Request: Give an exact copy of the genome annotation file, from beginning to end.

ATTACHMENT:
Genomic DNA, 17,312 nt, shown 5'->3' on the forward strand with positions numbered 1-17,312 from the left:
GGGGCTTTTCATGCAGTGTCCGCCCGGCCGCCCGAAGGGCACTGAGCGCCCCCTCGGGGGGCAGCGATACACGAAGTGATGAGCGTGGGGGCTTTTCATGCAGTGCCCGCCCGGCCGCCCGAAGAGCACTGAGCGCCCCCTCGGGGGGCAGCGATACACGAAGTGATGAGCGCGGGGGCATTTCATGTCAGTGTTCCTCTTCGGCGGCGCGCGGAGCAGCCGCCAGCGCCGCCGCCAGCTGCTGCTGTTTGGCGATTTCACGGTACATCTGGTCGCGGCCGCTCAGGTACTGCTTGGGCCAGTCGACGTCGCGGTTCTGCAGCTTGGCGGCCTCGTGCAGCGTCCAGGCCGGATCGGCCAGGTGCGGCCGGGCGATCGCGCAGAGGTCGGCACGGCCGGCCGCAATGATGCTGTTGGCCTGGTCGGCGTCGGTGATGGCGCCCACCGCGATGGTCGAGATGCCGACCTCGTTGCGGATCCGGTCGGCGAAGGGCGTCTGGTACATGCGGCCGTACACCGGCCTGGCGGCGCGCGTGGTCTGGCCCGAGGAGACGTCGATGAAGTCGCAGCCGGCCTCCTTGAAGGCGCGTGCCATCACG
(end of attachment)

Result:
Genomic DNA, 17,312 nt, shown 5'->3' on the forward strand with positions numbered 1-17,312 from the left:
GGGGCTTTTCATGCAGTGTCCGCCCGGCCGCCCGAAGGGCACTGAGCGCCCCCTCGGGGGGCAGCGATACACGAAGTGATGAGCGTGGGGGCTTTTCATGCAGTGCCCGCCCGGCCGCCCGAAGAGCACTGAGCGCCCCCTCGGGGGGCAGCGATACACGAAGTGATGAGCGCGGGGGCATTTCATGTCAGTGTTCCTCTTCGGCGGCGCGCGGAGCAGCCGCCAGCGCCGCCGCCAGCTGCTGCTGTTTGGCGATTTCACGGTACATCTGGTCGCGGCCGCTCAGGTACTGCTTGGGCCAGTCGACGTCGCGGTTCTGCAGCTTGGCGGCCTCGTGCAGCGTCCAGGCCGGATCGGCCAGGTGCGGCCGGGCGATCGCGCAGAGGTCGGCACGGCCGGCCGCAATGATGCTGTTGGCCTGGTCGGCGTCGGTGATGGCGCCCACCGCGATGGTCGAGATGCCGACCTCGTTGCGGATCCGGTCGGCGAAGGGCGTCTGGTACATGCGGCCGTACACCGGCCTGGCGGCGCGCGTGGTCTGGCCCGAGGAGACGTCGATGAAGTCGCAGCCGGCCTCCTTGAAGGCGCGTGCCATCACG